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Claire Quiner

Infectious Disease Epidemiologist


MPH, Epidemiology and Biostatistics Concentration, University of California, Berkeley
Master of City and Regional Planning, Environmental Design Concentration, University of California, Berkeley
BS, Biology, Minor in Educational Studies, Alverno College


Claire Quiner is an infectious disease epidemiologist with a diverse background in research, including molecular virology and climate-driven disease dynamics. Her roles have involved study and database design, disease surveillance, diagnostics, vector ecology, and analysis of factors influencing disease transmission. Ms. Quiner has expertise in spatial analysis using R, QGIS, and ArcGIS and is proficient in R programming. Her career has uniquely positioned her to address infectious disease challenges in the Global South, emphasizing cross-disciplinary problem-solving and data system creation.

At RTI International, Ms. Quiner contributes to several pioneering projects in infectious disease epidemiology. In the Surveillance of Acute Febrile Illness Aetiologies in Nigeria study, she uses TaqMan-Array Card (TAC) technology to investigate the infectious causes of a frequently misdiagnosed population. TAC offers a comprehensive screening tool that can simultaneously target 380 genetic markers within a single assay. To guide pathogen selection amid the plethora of options, Ms. Quiner developed methodologies that evaluate a pathogen’s regional transmission potential using publicly available data sources. This has led to the discovery of pathogens previously unknown to be circulating within the country.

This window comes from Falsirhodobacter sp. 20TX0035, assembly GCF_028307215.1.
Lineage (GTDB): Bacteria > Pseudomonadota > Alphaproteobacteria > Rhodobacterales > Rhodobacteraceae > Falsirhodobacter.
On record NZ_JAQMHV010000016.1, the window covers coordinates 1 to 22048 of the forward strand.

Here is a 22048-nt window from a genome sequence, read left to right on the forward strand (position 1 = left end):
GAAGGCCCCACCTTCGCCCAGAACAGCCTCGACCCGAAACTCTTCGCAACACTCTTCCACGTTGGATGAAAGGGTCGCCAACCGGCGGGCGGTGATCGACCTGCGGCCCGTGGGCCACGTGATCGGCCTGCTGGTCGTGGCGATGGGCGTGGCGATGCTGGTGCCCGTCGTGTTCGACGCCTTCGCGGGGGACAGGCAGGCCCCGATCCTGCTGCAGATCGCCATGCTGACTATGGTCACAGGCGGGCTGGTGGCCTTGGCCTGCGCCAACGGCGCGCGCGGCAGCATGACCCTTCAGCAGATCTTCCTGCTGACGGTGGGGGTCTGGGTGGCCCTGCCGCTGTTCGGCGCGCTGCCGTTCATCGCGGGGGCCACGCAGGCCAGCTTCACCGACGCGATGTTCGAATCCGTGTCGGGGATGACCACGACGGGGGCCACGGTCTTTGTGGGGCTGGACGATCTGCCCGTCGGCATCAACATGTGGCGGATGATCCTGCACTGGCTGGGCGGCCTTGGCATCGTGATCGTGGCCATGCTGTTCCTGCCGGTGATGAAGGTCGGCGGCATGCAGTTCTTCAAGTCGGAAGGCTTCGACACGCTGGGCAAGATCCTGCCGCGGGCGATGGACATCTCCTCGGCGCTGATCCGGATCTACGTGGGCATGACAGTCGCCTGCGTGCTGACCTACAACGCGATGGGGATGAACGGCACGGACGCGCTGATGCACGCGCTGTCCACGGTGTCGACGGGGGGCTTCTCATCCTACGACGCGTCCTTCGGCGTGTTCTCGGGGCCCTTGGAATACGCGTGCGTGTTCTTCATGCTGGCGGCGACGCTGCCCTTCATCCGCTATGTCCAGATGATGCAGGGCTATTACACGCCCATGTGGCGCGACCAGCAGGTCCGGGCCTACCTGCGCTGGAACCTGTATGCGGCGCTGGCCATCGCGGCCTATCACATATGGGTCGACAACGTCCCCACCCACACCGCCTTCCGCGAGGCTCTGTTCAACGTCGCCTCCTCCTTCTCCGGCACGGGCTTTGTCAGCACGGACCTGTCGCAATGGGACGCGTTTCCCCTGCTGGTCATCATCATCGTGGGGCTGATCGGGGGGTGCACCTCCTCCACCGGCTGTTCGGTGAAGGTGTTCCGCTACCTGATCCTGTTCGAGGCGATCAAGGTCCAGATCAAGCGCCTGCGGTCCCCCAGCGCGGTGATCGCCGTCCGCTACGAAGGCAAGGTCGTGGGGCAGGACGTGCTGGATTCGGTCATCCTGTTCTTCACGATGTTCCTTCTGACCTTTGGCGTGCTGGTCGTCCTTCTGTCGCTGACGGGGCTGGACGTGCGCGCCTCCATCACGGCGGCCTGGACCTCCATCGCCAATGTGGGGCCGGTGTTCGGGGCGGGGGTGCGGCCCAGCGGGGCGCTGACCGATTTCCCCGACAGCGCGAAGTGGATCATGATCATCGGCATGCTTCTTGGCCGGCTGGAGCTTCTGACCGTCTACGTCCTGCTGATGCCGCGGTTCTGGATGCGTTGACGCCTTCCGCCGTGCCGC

Additionally, through a collaborative effort with the U.S. Centers for Disease Control and Prevention (CDC) in the Shoulder-to-Shoulder program, she evaluated post-pandemic investments in Honduras’ COVID-19 surveillance system, employing CDC guidelines for system assessment. She also leads the CDC-funded Bio-Khoj project, which aims to establish a coordinated sentinel surveillance and discovery system for emerging human pathogens. Using pathogen-agnostic metagenomic sequencing, Bio-Khoj seeks to identify pathways and barriers to detecting unknown, emerging, and re-emerging human pathogens in patients with inconclusive conventional tests.

Before joining RTI, Ms. Quiner held several roles in infectious disease research across domains. As an epidemiology data analyst at Metabiota, she contributed to the design of a livestock modeling project aimed at assessing the risk of disease outbreaks to inform the creation of re-insurance products. During her tenure as an ORISE Fellow at CDC, Ms. Quiner used Ecologic Niche Models to identify environmental requirements for viral transmission and assessed land use and land cover changes in relation to disease outbreaks. As a research associate at the University of California, Berkeley, she investigated rare Dengue Virus clade replacement events and was a liaison between the university’s lab and collaborators at the Ministry of Health in Nicaragua.


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